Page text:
Opera 101

Four myths about opera and why they shouldn't keep you from trying it out

There are plenty of reasons not to go to an opera. Nobody's obligated to commit themselves to a centuries-old art form that's usually presented in a foreign language. Even in a mid-size city like Knoxville, there are other high-brow cultural alternatives that compete with opera for attention. And it can be intimidating. There are few things worse than paying to sit through something you're not particularly interested in because you—or your wife, or your parents, or your boss, or the neighbor who might be able to get you into the country club—think it's something you ought to do.

But most of the myths about opera as an exclusive and difficult art form for the rich and the initiated are just that—myths. An opera production can be surprisingly accessible; you don't need to know a story beforehand to enjoy a performance, and you'd be surprised at just how many melodies and arias you already recognize.

Here's a short guide to just how misleading opera's stuffy

image can be.


The best seats for a Knoxville Opera Company production are expensive—they top out at $88 for this weekend's staging of Pagliacci. But you can get a cheap balcony seat for $15 ($10 for students and children). Tickets for the University of Tennessee Opera Theatre performance of Mozart's Don Giovanni this weekend at the Bijou Theatre are just $5-$15. That's about the price of a movie.

Compare that to the cost of tickets for a typical rock show at the Tennessee Theatre, like next month's concert by 1970s classic rockers Heart, which start at $55 and go all the way up to $75. The Knoxville Symphony Orchestra, which holds several times as many performances a year as the KOC and doesn't have to pay for elaborate stage sets and costumes, still charges up to $80 for its concerts.


Opera began as an entertainment for European nobility, but for most of its history its been a popular form, performed in rowdy, packed theaters. Italian opera, like Pagliacci, isn't exactly subtle—the characters (and sometimes the actors) are bigger than life, the plots melodramatic, the music huge, lyrical, and memorable. Pagliacci has adultery, poison, knifeplay, and clowns; Don Giovanni has even more adultery, multiple oaths of vengeance, a cemetery monument come to life, and a famous descent into Hell.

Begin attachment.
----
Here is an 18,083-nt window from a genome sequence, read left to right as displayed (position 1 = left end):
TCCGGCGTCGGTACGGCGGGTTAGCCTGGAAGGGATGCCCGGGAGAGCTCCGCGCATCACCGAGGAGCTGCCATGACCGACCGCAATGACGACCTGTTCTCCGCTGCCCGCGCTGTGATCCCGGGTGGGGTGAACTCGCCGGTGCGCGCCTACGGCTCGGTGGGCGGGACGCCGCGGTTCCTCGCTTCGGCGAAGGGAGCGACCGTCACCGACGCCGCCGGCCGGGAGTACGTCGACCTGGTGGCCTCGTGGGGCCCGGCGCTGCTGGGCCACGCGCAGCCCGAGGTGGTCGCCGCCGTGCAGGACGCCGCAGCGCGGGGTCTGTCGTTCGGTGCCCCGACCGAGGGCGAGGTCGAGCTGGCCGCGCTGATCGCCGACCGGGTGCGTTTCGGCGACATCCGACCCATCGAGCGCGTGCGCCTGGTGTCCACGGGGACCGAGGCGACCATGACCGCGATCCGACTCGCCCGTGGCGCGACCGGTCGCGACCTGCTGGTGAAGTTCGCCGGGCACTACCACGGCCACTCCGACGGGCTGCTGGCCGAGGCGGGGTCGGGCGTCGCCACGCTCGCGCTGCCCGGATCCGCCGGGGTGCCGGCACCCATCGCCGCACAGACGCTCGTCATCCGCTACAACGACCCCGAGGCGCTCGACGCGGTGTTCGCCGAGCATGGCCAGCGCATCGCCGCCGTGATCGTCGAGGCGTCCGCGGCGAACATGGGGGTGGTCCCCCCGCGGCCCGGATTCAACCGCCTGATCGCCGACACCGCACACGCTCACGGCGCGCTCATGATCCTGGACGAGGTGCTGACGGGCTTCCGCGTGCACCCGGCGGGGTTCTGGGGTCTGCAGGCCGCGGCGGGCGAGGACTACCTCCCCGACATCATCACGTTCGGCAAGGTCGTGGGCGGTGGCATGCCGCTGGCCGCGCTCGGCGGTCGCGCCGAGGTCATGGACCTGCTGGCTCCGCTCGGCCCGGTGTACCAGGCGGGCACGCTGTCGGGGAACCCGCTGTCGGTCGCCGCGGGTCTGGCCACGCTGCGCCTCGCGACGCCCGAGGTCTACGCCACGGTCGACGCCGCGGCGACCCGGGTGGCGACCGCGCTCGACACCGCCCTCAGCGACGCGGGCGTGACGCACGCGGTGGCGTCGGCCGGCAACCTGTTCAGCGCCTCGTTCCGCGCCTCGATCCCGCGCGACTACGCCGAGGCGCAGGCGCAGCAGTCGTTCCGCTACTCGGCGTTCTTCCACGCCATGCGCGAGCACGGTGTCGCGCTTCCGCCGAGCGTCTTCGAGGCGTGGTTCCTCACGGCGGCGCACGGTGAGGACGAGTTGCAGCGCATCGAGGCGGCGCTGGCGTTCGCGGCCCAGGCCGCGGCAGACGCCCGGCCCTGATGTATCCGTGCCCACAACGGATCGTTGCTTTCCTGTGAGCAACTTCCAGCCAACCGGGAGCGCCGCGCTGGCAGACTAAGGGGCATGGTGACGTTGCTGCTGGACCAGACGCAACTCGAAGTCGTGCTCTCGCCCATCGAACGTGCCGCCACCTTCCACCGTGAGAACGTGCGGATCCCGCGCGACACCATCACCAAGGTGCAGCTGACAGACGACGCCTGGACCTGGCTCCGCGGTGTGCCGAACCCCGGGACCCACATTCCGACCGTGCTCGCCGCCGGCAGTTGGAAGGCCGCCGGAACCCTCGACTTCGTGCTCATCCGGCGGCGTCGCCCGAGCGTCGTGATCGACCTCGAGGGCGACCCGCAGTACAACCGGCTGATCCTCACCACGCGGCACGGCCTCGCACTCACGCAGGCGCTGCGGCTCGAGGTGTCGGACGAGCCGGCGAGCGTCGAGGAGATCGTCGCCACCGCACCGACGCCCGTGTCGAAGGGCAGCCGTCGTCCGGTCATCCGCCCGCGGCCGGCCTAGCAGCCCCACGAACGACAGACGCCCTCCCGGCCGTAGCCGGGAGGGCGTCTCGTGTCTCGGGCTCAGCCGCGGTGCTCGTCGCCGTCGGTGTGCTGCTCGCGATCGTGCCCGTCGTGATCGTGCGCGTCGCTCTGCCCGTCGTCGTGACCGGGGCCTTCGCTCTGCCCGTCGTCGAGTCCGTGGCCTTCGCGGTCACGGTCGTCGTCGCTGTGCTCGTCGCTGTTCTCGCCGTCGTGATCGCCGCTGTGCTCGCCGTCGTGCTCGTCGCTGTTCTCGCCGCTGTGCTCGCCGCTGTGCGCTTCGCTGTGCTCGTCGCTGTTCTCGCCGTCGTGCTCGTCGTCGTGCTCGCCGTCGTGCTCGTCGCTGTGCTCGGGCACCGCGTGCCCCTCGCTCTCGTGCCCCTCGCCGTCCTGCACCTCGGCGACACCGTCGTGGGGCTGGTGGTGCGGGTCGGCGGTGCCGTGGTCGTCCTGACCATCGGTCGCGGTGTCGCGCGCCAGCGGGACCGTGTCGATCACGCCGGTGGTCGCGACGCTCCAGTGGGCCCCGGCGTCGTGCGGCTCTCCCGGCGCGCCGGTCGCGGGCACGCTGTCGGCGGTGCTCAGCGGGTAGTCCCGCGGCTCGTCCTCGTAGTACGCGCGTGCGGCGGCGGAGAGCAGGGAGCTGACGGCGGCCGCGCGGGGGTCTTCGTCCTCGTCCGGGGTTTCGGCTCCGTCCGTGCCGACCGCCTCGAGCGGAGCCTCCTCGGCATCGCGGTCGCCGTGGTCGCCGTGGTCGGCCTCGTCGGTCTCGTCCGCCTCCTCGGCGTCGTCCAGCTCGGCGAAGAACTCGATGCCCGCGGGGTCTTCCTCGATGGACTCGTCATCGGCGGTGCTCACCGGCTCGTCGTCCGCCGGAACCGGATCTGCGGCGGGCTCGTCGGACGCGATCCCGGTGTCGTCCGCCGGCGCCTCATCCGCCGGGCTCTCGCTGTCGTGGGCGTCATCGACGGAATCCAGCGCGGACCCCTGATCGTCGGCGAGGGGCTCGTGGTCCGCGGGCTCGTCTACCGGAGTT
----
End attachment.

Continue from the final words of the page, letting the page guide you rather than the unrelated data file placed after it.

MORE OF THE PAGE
Just think about the most common pop-culture image of opera, used in everything from Loony Tunes cartoons to classic-rock radio ads: Vikings! In armor! With spears and horned helmets! It's more like a heavy metal concert than a chamber recital.


Most of the classic opera repertoire is sung in either Italian or German. There's not much you can do to get around that. But singing's only one element of opera. The musical score counts for a lot—composers get the credit, not the librettists, after all— and so do the acting, the costumes, and the stage sets. It's possible to follow the plots, as broad and over-the-top as they tend to be, just by watching the action on stage and paying attention to the emotional currents of the music. But most contemporary opera companies, including KOC and UT, also provide easy-to-see supertitles in English above the stage. It's about as difficult as reading subtitles for a foreign film.


Most of the operas you'll see in Knoxville are old and are sung in Italian. As noted above, however, opera is intended as a mass entertainment. A significant part of its appeal is the spectacle of a production: big, dynamic voices; large-scale acting that projects into the back of the balcony; lush, grand orchestration; and time-tested, passionate stories about true love and revenge. Classic Italian opera is gigantic, in both form and content. It aims for the gut instead of the brain, and it still hits its target, more than 100 years after its peak.